NASA Johnson Space Center
Oral History Project
Edited Oral History Transcript
Interviewed by Jennifer Ross-Nazzal
4 May 2009
Ross-Nazzal: Today is May 4, 2009. This interview with Greg Blackburn
is being conducted at JSC for the JSC Facilities Oral History Project.
The interviewer is Jennifer Ross-Nazzal, assisted by Rebecca Wright.
Thanks again for joining us this morning. We really appreciate it,
and we look forward to hearing more about the Avionic Systems Lab.
I’m wondering if we can start by learning a little bit more
about the laboratory. If you could give us a short history: when the
building was constructed, what its purpose was.
I did not start with the building here. It was in existence, when
I hired in back in 1980. I hired into this building here in opposite
corner for Irv [Irvin J.] Burtzlaff. He was my boss at that time.
He would be a good person to interview, actually, for this facility,
so I would suggest doing that, too, if you get the chance. He’s
retired now. I came right out of college. Went to Oklahoma State [University,
Stillwater, Oklahoma] and got hired here, so I was 22 years old when
I started here in Building 16. So I’ve been here approaching
almost 20, 30 years, I guess. Almost 30 years. So when I came here
to the Shuttle Avionics Integration Laboratory, the SAIL, was actually
here already, as an existence.
At that time, we were doing an upgrade to the test control center
for that facility. So the laboratory had actually started already
to be in existence, and we were actually doing an upgrade at the time.
As I understand it, the lab started in other buildings and then migrated
over here to Building 16 to create a ground-based test facility to
check out the Shuttle before it flew. Check out all the hardware systems,
all the software systems, in a test rig that was as close to flight
as possible. It kind of exhibits the philosophy that you need to test
what you fly and fly what you test. All the hardware, the cables,
everything is as flight-like as possible, to the point where they
even gave this test facility a tail number. It’s considered
as close to flight as you can be, but in a test configuration. There’s
obviously no wings, there’s no engines, there’s no External
Tank—that’s all simulated—but as much of the avionics
portion of the vehicle: the black boxes, the computers, and all that
it takes to fly the Shuttle machine, is all out here in the high bay.
Do you know, by chance, how Building 16 had been changed as a result
of moving all these facilities here?
I really don’t, because it was in existence when I got here.
Irv will probably give you a sense of that. I believe this building
was used in a similar vein or at least similar testing to the Apollo
Program. This building has been here a while, dates back into the
Apollo Program, so it’s a multipurpose building. But it does
have the high bays that allow for the creation of these large test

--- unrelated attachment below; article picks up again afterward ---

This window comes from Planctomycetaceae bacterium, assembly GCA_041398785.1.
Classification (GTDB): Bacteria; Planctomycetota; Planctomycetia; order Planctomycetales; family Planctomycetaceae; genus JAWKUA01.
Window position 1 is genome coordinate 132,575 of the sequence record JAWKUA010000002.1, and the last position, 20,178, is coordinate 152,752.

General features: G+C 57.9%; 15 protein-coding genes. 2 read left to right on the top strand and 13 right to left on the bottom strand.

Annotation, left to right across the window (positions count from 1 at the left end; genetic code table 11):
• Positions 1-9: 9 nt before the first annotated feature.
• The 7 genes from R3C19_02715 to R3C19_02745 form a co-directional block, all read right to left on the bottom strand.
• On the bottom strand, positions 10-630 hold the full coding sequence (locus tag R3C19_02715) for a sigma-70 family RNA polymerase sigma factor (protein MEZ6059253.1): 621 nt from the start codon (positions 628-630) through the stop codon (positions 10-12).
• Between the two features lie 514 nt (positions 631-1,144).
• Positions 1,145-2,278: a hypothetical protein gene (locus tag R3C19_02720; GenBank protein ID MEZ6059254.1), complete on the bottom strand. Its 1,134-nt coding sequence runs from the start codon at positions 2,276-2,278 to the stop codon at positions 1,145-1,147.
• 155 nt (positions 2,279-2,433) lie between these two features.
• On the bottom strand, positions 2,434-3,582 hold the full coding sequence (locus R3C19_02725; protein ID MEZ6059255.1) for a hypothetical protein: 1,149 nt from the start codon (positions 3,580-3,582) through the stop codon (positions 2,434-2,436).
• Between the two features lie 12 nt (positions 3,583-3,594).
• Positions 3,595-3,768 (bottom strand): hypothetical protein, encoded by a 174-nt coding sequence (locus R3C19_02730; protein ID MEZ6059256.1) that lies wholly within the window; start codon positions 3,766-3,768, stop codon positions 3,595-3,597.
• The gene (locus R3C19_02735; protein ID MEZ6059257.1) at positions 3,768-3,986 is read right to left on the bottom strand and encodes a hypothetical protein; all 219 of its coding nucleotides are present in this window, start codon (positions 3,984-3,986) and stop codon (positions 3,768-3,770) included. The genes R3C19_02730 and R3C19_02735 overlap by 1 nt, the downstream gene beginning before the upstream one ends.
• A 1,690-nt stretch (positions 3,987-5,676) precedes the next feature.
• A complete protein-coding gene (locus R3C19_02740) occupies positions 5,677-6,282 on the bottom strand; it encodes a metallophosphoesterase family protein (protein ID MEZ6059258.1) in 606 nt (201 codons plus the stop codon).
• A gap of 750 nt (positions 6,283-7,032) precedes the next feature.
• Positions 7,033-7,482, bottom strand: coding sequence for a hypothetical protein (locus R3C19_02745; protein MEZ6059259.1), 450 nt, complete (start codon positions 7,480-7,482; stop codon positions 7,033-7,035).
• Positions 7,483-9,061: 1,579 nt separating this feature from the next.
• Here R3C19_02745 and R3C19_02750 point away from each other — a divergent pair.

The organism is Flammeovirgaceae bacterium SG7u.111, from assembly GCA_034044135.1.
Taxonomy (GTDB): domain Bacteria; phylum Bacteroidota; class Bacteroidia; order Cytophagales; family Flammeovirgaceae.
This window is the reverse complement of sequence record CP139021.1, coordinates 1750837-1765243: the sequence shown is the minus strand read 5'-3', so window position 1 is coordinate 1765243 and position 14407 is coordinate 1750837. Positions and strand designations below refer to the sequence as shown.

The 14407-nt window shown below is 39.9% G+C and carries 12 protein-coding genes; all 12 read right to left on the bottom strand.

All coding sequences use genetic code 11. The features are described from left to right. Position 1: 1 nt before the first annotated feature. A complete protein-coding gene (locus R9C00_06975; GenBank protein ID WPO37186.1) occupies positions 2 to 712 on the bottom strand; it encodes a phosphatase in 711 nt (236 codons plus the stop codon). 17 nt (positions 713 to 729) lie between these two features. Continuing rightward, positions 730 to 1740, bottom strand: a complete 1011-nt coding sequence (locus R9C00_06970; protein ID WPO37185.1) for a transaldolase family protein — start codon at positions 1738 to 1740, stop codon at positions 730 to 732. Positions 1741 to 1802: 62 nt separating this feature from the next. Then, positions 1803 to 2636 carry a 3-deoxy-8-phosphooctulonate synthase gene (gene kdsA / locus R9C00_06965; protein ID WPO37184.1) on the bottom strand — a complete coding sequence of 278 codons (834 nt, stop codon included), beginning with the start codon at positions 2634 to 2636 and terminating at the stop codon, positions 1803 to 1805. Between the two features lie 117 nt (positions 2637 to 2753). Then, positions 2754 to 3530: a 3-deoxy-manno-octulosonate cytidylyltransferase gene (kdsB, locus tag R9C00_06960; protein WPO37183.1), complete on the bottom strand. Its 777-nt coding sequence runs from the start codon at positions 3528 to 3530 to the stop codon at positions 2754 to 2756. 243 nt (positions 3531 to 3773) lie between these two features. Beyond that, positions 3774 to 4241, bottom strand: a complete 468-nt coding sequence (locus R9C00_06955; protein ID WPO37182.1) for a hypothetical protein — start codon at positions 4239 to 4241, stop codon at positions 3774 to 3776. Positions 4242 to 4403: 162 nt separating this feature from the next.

facilities. But this has obviously been focused on Shuttle. A good
part of this building has been focused on Shuttle avionics testing
since the late seventies. This book here might have some history in
it—I’m not sure—but again, I really would probably
Ross-Nazzal: That’s a great contact for us to have.
Some of us migrated from KSC [Kennedy Space Center, Florida]. I believe
Irv started at KSC. A lot of this work, this kind of gelled together,
trying to figure out what NASA needs to make sure a Shuttle was safe
to fly and it actually was going to do the job it was supposed to,
and this kind of culminated in this Avionics Integration Lab. This
philosophy is now being taken forward, actually, for the Orion Program,
Constellation Program. We’re now building what’s called
a CAIL, which is a CEV [Crew Exploration Vehicle] Avionics Integration
Lab, but it’s going to be over in [Building] 29. But it’s
the same kind of thing, where you basically bring in essentially the
flight vehicle into a lab configuration, run it as if it was flying,
and check out everything. You simulate what you obviously can’t
do, since it’s not flying.
I did a lot of that in the early days, and that was kind of fun for
me, right out of college. I was writing some software at that time
for the control center, and it had the ability to launch the Shuttle
and watch the data run. You’d have the countdown, and then you’d
have the launch, and all the data would start to flow through all
the machines, and that’s exciting, even though it’s just
sitting right there. But it’s essentially the real vehicle,
with all the real software, all the real hardware, integrated into
one lab. That’s the main part.
The other part—I guess it was considered part of SAIL—is
the simulation. There’s a large simulation branch of activity
that supports the SAIL that simulates out-the-window scenes, for instance.
Like a trainer. It’s not a trainer facility, even though it’s
been used for training, because it’s very hi-fi [high fidelity].
You’ve got a real cockpit, you’ve got real cockpit displays,
but this is also augmented by some out-the-window scenes through the
windows, so you can get a feel of the flight of what’s actually
happening outside the vehicle. It’s not motion-based, though;
it’s fixed-base. Over in Building 5, they have the motion-based.
This is all fixed in one orientation.
Training has been a secondary benefit, even though some folks may
not think that, but it’s really an engineering facility for
the engineers to ensure that their systems indeed are doing the function
they’re intended to do. They also simulate a lot of the off-nominal
errors that could potentially happen, and try to stress the system
in all ways that you can think of. We’re talking about a very,
very complex machine; there’s lots of different things that
can go wrong on you. This facility allows you to do that in a laboratory
environment to see how the machine reacts to that situation. That’s